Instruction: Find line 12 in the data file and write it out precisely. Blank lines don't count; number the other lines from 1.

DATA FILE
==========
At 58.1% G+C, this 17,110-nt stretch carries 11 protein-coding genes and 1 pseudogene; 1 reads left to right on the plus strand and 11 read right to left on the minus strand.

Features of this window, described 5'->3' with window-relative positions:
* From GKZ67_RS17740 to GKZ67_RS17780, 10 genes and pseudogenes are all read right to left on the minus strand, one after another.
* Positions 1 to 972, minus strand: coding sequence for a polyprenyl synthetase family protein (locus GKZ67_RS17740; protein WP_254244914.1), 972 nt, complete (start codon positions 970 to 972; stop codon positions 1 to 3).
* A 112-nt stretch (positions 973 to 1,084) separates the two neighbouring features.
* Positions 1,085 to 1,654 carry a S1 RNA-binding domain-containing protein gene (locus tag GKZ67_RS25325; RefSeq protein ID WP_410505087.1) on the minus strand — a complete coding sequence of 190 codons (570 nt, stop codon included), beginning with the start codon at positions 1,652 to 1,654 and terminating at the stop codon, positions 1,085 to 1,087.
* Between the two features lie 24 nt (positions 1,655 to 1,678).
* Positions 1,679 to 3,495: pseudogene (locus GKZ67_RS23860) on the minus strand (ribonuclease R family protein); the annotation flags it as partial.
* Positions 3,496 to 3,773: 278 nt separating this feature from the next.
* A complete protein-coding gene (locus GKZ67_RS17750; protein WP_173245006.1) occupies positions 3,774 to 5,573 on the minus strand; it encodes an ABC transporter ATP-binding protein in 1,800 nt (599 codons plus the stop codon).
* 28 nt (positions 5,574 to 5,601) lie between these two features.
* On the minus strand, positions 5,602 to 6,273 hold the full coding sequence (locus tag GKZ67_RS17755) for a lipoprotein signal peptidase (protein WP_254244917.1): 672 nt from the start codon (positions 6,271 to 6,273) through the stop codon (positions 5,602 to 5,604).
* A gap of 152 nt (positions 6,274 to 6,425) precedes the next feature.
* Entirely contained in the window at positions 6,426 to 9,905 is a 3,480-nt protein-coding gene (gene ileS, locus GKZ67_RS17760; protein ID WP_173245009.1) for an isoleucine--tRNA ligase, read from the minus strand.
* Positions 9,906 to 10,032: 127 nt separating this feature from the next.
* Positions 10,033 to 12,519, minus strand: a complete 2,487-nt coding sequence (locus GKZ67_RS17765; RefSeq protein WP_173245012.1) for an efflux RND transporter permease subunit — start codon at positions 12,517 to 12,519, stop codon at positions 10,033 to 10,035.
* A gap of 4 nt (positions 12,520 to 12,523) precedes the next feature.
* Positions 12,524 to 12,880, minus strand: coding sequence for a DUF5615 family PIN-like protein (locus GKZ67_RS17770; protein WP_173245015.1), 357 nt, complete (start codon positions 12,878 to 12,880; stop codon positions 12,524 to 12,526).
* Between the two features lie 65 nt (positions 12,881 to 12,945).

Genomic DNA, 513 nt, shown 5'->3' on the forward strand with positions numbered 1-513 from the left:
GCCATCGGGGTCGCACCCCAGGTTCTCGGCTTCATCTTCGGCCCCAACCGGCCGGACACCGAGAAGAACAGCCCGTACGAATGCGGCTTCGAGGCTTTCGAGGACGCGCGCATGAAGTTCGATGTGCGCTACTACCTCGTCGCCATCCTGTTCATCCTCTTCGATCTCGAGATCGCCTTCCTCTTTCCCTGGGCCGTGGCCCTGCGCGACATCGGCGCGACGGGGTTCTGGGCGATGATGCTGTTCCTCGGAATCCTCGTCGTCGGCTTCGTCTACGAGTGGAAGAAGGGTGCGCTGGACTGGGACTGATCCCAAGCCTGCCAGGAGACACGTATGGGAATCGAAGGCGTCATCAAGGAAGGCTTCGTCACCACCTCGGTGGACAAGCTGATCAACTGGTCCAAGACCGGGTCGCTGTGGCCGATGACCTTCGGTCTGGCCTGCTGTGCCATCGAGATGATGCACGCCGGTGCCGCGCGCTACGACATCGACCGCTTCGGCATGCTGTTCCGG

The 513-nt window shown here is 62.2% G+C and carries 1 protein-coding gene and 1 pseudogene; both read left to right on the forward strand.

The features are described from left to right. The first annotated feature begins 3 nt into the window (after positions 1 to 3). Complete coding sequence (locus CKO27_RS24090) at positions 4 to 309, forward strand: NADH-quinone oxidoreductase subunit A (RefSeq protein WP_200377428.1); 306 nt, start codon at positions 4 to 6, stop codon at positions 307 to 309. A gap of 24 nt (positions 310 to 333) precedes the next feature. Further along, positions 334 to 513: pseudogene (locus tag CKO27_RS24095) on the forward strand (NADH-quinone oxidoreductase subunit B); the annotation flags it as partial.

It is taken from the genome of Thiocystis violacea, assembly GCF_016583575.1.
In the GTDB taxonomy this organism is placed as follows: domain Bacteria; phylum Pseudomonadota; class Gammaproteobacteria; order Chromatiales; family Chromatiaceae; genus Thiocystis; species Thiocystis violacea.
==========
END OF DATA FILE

* On the minus strand, positions 5,602 to 6,273 hold the full coding sequence (locus tag GKZ67_RS17755) for a lipoprotein signal peptidase (protein WP_254244917.1): 672 nt from the start codon (positions 6,271 to 6,273) through the stop codon (positions 5,602 to 5,604).